From George W. Erving
Seville Novr. 28 1809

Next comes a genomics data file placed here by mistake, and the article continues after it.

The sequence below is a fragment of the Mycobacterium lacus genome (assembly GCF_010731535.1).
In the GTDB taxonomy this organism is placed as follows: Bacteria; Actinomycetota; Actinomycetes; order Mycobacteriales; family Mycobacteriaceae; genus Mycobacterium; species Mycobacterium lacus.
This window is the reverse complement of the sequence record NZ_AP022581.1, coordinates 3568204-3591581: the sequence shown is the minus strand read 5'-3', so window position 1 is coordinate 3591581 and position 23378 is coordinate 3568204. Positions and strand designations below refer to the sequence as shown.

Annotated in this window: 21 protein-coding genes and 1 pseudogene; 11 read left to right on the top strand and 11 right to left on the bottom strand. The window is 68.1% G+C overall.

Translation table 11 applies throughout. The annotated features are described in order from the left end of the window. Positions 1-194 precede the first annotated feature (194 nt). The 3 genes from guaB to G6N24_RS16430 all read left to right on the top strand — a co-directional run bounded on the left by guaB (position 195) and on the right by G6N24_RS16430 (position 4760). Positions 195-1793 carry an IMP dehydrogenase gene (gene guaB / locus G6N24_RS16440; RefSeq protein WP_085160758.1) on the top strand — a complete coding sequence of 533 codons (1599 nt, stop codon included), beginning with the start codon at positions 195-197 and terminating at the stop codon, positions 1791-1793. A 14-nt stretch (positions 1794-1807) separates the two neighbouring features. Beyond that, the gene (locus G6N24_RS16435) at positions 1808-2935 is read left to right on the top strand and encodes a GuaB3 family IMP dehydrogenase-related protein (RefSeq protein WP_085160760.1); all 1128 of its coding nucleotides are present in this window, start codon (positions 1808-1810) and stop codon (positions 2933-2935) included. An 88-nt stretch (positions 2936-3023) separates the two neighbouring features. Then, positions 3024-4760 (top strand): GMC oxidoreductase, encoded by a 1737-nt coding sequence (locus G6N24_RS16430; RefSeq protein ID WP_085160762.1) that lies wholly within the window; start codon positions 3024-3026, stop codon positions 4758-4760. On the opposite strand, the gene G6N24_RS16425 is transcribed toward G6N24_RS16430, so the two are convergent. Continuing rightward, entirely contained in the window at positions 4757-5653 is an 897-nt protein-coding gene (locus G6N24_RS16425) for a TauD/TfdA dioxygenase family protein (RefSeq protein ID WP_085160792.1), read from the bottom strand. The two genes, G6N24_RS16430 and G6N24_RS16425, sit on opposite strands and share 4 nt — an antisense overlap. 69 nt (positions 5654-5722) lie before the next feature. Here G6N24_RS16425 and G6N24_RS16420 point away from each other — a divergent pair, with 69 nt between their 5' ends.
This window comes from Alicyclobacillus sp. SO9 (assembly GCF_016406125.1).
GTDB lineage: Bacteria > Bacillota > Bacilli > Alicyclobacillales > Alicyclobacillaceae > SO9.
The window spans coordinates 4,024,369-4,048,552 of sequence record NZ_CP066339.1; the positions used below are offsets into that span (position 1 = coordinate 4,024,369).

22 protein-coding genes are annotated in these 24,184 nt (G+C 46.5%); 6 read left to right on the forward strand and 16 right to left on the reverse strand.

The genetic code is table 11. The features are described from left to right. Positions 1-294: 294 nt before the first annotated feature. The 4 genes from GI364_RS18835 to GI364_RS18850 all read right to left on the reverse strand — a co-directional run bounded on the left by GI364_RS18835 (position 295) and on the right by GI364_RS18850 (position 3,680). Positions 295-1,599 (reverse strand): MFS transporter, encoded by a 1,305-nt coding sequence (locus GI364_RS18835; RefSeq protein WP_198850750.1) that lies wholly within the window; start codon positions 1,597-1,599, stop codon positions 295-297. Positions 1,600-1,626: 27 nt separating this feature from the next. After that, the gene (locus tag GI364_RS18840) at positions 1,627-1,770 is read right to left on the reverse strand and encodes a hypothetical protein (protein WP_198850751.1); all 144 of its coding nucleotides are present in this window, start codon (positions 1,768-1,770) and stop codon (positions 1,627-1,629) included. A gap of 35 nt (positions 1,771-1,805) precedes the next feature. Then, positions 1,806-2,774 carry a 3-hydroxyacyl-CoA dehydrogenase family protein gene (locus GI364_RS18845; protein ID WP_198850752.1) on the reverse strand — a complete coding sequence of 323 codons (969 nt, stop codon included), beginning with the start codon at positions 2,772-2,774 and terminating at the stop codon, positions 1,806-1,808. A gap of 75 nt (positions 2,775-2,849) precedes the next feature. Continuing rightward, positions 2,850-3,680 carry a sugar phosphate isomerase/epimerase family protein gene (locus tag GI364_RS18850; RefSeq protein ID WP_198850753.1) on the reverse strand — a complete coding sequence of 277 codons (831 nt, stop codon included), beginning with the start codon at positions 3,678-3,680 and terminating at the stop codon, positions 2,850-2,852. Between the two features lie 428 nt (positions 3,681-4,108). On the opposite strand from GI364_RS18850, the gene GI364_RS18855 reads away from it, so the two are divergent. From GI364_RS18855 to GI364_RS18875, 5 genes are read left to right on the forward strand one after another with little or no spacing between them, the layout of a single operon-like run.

The last letter which I took the liberty of addressing to you was dated Cadiz June 10t.1 I do not now propose to trouble you with any political reflexions in addition to what are contained in the official dispatch of this date to the department of state, inclosed herewith;2 but write for the purpose of earnestly solliciting your attention to the request which I made for leave of absence in my dispatch to the department No 47 of Augt. 11. 1808, in my unofficial letter to you of the same date, & subsequently in one of May 5t 1809:3 As is intimated in this last, I presume that you may have judged a formal permission to be unnecessary, calculating upon a state of things in this country which if it did not absolutely compel me to depart, woud at least fully authorize my departure; or that you may have supposed that the silence of governt on the subject woud be construed by me into an acquiescence with my proposal: but I have not felt sufficiently confident on this last point; & as to the first, the state of things adverted to has not occurred, nor in spite of present appearances, do I forsee that it will occurr so shortly as is generally calculated on; but on the contrary it seems to me that the ballance may be kept nearly in its present position for a very long period: by the late report laid before the french Senate, it woud appear that the emperor does not intend to move any of his force from Germany into Spain, but calculates upon a depot of abt. 35.000 recruits being sufficient for filling up the ranks here; by that report his actual force here is much exaggerated, & the calculations of the report, if not intended to mislead the judgemen⟨t,⟩ are as I beleive very erroneous, & founded upon very false information as to the actual state & means of this country: but supposing even that the emperor shoud send 80.000 additional troops, (& I do think that any number short of that will eventually be only so many men sacrificed) & that these advance, the supreme Junta (or the Cortes if in session) will have to change its residence, but Whilst there is one district of Spain free, that district will be the rallying point; it seems to be imagined that if the french shoud be in sufficient force to occupy Seville, that the Junta have no resource but to fly to Cadiz & there embark, but this is by no means its present intention; besides the Emperor cannot expect to occupy these southern provinces, till he has done something in Portugal; tho the English will not assist in defending spain, they will fight hard for Portugal, a sort of derelict which they hope to be able to appropriate to their own exclusive use; and as to Cadiz they expect also (with the same view) to make a stand there, a part of their army will retreat thither under pretext of embarking, in pursuance of this plan they will order a great number of transports thither, & a fleet sufficiently powerful to command the whole of the Spanish now assembled there.